As soon as the words the woman had spoken registered in his brain he quickly bent forward and bowed to her (the way a piano student bows when they finish their piece at a piano recital).  While he was bowed low to the ground he took his hand and motioned for her to go in front of him. He stood slumped over for several seconds motioning repeatedly with his hands for her to proceed to the counter in front of him.   My mouth about fell to the floor.  I was speechless.

Then he stood up and looked her right in the eye and said, “ You are very important and you should go in front of us!  You were here first!”

Well, by this time several librarians hearing her shouting had come to find out what was going on and offer assistance.  It quickly became known that the librarian that had offered to help us – had assumed that another librarian (the one the lady was talking to just a few moment before) was helping the lady.  The librarian had come to help whoever was next in line   - and making the assumption that lady was being helped by the other coworker -  had offered to help us.  

With several librarians behind the counter now to help the lady – she was motioned up to the other side of the counter and they began to check out her books.  While she was waiting, Zak looked at her and said, “Every single person is special and important!”  

The transformation that took place right before my eyes was nothing short of miraculous!  I now, had to try to suppress my laughter.  Her angry face transformed into a face chiseled with lines of shame and embarrassment  – her hate had been met by kindness and love.    Zak then started talking to her like they were best of friends.   He asked her about the type of book she liked to read, told her about his dog and how his dog, Thor, gets tics, and how he wants to read all about tics so he can know how they get on his dog.  He asked her if she had a dog, if she liked dogs and told her that he was going to meet his Dad for lunch and invited her to come and have lunch with us and meet his Dad - (who, he informed her, is a very hard worker and loved him very much!)  His uninhibited conversation and kindness made her have to engage him.  When the librarian was finished checking her out (and while the our librarian was still busy checking out our stacks of books) Zak went over and patted her arm and said, “You are very very important!  Don’t ever think that I am more special than you.  God made you and that makes you very special! ”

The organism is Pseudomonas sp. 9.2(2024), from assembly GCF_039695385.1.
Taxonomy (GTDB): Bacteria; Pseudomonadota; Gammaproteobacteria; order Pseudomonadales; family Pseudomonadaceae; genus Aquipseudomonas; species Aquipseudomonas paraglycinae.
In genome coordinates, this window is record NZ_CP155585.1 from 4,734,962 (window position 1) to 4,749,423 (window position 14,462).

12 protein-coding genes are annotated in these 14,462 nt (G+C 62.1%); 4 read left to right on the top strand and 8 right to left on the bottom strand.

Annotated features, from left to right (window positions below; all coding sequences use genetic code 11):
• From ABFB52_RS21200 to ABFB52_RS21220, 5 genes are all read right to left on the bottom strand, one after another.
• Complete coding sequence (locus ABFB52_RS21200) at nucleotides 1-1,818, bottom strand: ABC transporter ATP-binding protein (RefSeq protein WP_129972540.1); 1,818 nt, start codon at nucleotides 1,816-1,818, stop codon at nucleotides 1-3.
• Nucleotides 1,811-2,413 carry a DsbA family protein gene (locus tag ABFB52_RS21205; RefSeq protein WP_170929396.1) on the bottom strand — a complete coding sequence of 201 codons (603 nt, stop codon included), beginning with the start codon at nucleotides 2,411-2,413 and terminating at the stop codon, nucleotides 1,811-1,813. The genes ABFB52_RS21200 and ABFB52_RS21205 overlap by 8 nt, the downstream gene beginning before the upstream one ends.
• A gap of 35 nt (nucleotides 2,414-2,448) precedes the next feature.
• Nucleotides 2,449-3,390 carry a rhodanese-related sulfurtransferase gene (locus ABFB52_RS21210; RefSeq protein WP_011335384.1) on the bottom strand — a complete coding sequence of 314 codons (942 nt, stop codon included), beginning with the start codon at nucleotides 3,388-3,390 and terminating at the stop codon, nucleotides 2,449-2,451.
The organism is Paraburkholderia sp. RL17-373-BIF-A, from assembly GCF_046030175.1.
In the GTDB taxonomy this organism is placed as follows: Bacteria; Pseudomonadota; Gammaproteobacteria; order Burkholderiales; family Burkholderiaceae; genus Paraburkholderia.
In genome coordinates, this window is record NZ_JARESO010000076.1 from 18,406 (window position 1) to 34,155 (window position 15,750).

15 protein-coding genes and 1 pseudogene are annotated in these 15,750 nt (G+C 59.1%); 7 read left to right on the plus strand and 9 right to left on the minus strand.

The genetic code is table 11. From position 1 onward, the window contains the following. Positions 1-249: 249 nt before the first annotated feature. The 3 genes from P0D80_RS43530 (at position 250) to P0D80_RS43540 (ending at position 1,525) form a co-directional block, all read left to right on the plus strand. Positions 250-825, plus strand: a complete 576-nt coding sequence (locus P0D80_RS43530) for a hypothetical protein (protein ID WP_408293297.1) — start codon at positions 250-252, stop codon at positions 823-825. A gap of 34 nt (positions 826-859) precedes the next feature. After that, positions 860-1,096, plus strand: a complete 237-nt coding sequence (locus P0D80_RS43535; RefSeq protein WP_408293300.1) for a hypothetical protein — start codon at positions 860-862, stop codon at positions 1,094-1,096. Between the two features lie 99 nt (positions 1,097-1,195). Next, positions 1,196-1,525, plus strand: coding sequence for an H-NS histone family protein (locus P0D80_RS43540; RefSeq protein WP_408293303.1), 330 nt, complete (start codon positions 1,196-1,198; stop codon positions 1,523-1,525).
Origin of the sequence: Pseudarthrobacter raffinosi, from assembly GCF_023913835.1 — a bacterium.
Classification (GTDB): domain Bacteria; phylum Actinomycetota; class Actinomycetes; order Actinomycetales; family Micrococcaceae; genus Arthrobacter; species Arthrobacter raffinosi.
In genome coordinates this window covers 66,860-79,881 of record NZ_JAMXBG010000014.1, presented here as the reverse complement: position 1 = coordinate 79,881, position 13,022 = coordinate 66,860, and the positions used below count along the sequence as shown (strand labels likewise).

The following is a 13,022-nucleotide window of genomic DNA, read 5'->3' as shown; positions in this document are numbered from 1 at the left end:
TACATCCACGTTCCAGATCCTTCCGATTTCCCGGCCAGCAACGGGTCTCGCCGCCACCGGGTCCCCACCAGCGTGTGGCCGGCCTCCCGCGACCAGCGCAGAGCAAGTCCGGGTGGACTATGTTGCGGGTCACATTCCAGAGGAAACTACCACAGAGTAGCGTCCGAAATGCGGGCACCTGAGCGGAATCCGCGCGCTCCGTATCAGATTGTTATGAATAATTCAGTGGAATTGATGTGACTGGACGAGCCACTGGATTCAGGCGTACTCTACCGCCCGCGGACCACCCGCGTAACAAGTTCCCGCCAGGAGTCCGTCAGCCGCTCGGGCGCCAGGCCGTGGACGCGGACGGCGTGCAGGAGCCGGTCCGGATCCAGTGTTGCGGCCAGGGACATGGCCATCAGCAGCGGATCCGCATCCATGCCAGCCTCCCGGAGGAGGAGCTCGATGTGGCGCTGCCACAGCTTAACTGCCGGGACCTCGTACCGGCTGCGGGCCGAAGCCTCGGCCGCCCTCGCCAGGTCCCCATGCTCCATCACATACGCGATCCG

She sheepishly smiled and walked out of the library.  I smiled in my heart and let the lesson lodge deep within:   Love is a powerful force.  We love others when we are humble; and even the humility of a child can softened the hardest of hearts.  

Hatred and anger had met love.  

Love always wins!  



Jennifer Fink said...

I have tears in my eyes at the wisdom of your Zak. He, the child science and culture would have us believe has no social skills, the one who allegedly can't read body language, read the situation perfectly, commented on it calmly and brought peace and love and inspiration to all.

Cathy said...

Aw, your Zak is so precious and cute. I'm glad things turned out better. :)

Debbie Olson said...

This post touched my heart--thank you, Marti and Zak!